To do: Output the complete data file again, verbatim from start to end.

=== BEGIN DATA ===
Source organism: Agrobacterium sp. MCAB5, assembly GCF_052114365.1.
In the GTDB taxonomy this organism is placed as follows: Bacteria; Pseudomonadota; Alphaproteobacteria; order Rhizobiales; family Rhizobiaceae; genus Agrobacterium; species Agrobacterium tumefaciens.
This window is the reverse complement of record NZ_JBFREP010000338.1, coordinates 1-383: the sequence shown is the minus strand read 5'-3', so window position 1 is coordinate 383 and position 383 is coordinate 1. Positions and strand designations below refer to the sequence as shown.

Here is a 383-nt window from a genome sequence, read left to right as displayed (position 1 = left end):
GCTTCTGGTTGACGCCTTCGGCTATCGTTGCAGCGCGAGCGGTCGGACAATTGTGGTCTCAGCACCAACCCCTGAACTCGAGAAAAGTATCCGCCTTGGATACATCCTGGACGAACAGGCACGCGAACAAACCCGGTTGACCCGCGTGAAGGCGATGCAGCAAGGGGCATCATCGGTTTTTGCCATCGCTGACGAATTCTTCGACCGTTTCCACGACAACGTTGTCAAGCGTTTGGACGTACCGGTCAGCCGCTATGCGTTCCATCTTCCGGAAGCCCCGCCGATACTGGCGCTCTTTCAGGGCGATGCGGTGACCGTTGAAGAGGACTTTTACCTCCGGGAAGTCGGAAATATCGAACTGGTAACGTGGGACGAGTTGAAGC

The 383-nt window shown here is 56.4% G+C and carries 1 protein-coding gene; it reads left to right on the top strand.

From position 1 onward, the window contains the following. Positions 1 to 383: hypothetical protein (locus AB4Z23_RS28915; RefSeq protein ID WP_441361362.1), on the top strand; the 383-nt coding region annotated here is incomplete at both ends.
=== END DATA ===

Source organism: Agrobacterium sp. MCAB5, assembly GCF_052114365.1.
In the GTDB taxonomy this organism is placed as follows: Bacteria; Pseudomonadota; Alphaproteobacteria; order Rhizobiales; family Rhizobiaceae; genus Agrobacterium; species Agrobacterium tumefaciens.
This window is the reverse complement of record NZ_JBFREP010000338.1, coordinates 1-383: the sequence shown is the minus strand read 5'-3', so window position 1 is coordinate 383 and position 383 is coordinate 1. Positions and strand designations below refer to the sequence as shown.

Here is a 383-nt window from a genome sequence, read left to right as displayed (position 1 = left end):
GCTTCTGGTTGACGCCTTCGGCTATCGTTGCAGCGCGAGCGGTCGGACAATTGTGGTCTCAGCACCAACCCCTGAACTCGAGAAAAGTATCCGCCTTGGATACATCCTGGACGAACAGGCACGCGAACAAACCCGGTTGACCCGCGTGAAGGCGATGCAGCAAGGGGCATCATCGGTTTTTGCCATCGCTGACGAATTCTTCGACCGTTTCCACGACAACGTTGTCAAGCGTTTGGACGTACCGGTCAGCCGCTATGCGTTCCATCTTCCGGAAGCCCCGCCGATACTGGCGCTCTTTCAGGGCGATGCGGTGACCGTTGAAGAGGACTTTTACCTCCGGGAAGTCGGAAATATCGAACTGGTAACGTGGGACGAGTTGAAGC

The 383-nt window shown here is 56.4% G+C and carries 1 protein-coding gene; it reads left to right on the top strand.

From position 1 onward, the window contains the following. Positions 1 to 383: hypothetical protein (locus AB4Z23_RS28915; RefSeq protein ID WP_441361362.1), on the top strand; the 383-nt coding region annotated here is incomplete at both ends.